Premier Jason Kenney announced that junior and senior high school students in COVID-19 “hot spots” will be heading back to at-home learning starting Monday.
He also said the government will implement a curfew where case rates are significantly high, specifically case rates above 1,000 per 100,000, and if a municipality or region requests it.
Starting Friday, Alberta will also close indoor fitness and indoor sports in the hot spot regions.
“These targeted restrictions will remain in place for at least two weeks for any community or area that reaches this trigger,” the government said in a news release. “After 14 days, the enhanced measures will be lifted once the municipality falls back below the threshold.”
Those regions are areas that have a COVID-19 case rate of at least 350 per 100,000 population and 250 currently active cases. They are:
Kenney called this a “hard but necessary step.”
He said the targeted COVID-19 restrictions will be implemented to drive down case numbers and protect the health care system.
Currently, Alberta has more than 21,000 active cases — the most the province has ever had during the pandemic.
Of all active cases, 63 per cent involve variants of concern.
The premier said Alberta’s positivity rate was 10 per cent.
He said hospitalizations have been “rising sharply.” There are 632 Albertans in hospital and 151 in ICU.
“That too is a record for Alberta during the pandemic,” Kenney said.
AHS has already been forced to start postponing surgeries in some zones.
Kenney said that will enable hospitals to expand in-patient beds, where necessary, and create more capacity for COVID-19 patients.
“We know that hospitalizations will continue to go up and this is a problem,” the premier said. “It impacts everyone who needs care for any reason,” he added, referencing car accidents, cancer diagnosis and other health needs.
Kenney said the province is also working with the restaurant industry to ensure people who are dining on patios are only doing so with their household.
Curfew and fine enforcement
He also said the province is considering implementing a curfew “where needed” where case rates are significantly high — 1,000 or more cases per 100,000 population or where the municipal government requests it.
Kenney said the province would be adding “additional backstops” with stronger fine collection at registry services. He said that would mean someone who’s been fined for breaking a public health order and not paid the fine might be restricted from renewing their driver’s licence, for instance.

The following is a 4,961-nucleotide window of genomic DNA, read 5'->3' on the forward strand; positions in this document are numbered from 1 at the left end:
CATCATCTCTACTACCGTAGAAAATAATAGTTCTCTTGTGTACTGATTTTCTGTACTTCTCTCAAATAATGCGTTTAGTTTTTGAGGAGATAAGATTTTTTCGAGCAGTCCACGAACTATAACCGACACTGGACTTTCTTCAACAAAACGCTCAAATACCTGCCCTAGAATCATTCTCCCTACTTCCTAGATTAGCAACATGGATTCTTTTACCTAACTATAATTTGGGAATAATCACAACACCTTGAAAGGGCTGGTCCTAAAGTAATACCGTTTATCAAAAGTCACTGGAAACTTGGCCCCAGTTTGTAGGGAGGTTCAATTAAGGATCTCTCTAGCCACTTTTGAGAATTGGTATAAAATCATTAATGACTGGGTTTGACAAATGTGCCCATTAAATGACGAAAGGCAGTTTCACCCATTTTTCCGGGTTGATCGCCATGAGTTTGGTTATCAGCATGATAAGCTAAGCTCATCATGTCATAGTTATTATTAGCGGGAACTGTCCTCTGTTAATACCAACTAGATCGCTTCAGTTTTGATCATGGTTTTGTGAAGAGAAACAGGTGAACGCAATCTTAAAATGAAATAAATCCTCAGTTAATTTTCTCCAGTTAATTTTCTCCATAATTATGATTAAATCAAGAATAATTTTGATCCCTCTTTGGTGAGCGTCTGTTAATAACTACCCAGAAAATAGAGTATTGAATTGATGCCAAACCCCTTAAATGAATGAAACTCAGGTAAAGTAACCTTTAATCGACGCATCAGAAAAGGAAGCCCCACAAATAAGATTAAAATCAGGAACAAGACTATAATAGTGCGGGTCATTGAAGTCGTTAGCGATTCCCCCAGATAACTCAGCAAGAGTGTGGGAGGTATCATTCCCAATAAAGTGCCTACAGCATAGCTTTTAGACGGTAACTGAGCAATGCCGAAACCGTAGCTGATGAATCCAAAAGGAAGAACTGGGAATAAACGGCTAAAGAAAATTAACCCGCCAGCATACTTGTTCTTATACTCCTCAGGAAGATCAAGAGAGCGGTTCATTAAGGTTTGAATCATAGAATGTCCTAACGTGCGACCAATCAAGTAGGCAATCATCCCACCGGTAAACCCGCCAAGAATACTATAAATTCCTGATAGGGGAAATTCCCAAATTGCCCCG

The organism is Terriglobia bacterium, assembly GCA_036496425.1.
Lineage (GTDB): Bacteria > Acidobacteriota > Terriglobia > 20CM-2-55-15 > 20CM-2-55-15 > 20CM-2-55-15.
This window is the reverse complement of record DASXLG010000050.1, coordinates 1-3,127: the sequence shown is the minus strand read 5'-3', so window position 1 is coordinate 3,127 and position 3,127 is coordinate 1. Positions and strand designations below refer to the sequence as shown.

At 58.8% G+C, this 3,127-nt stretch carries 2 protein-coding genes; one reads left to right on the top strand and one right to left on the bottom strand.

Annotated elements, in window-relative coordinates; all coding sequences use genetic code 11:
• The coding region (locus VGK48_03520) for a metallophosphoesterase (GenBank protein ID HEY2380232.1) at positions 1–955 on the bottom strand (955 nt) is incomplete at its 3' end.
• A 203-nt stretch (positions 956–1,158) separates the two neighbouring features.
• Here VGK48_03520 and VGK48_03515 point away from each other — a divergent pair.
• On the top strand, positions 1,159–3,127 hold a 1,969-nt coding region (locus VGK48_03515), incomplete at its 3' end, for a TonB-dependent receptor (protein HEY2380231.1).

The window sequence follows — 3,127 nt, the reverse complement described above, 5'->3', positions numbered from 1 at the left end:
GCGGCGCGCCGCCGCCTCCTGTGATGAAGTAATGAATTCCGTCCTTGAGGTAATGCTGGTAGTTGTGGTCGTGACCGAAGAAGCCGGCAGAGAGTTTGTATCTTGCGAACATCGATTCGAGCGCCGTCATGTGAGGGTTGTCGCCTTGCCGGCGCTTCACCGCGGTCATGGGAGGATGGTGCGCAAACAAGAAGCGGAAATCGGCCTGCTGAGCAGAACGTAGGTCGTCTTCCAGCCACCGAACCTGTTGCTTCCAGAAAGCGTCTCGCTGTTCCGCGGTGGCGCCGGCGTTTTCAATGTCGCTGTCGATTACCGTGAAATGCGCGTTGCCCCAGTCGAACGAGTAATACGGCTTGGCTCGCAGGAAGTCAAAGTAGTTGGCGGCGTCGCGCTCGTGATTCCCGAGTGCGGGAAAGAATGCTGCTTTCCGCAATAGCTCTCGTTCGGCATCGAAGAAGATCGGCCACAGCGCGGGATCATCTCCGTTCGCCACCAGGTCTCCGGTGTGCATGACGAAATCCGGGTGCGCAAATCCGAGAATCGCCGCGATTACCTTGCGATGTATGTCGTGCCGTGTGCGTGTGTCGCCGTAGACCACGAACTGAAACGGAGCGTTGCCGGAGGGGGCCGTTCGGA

“This is for the people who aren’t taking the pandemic seriously by putting others at risk by following the public health measures in place.”
Three additional deaths were reported to Alberta Health in the last 24 hours. All three included comorbidities.
A woman in her 50s in the South zone died from COVID-19, along with two men in the Calgary zone: one in his 70s and one in his 80s.
Adding more ICU beds in Edmonton
Alberta Health Services said Monday it had added 19 ICU beds in the Edmonton zone. On Thursday, AHS said 11 more ICU beds were added, putting Edmonton zone’s ICU bed total at 102.
COVID-19 testing delays in Calgary
Alberta Health Services said a significant portion of the appointments for COVID-19 tests in the Calgary zone are turning out to be no shows.
“For the third day in a row, over 1,000 people who booked a COVID-19 test appointment in the Calgary zone did not show up for their test. That amounts to nearly 20 per cent of bookings,” an AHS spokesperson said Thursday.
There’s been high demand for test appointments in that zone, AHS added, and it can still take up to three to five days to get a COVID-19 test. AHS has expanded capacity and added a new temporary COVID-19 assessment and testing site in northeast Calgary.
AHS is urging anyone who no longer needs their booked COVID-19 test to cancel it.
Earlier on Thursday, Alberta announced the rest of those who qualify under Phase 2C and 2D can start booking COVID-19 vaccines on Friday.
Those phases include designated support people for seniors in care, anyone 50 or older and any First Nations Albertan 35 or older.
Phase 2C was also expanded to include firefighters.
Eligibility also expanded for people in targeted regions of the province, including the Cargill meat plant, Fort McMurray and Banff.View link »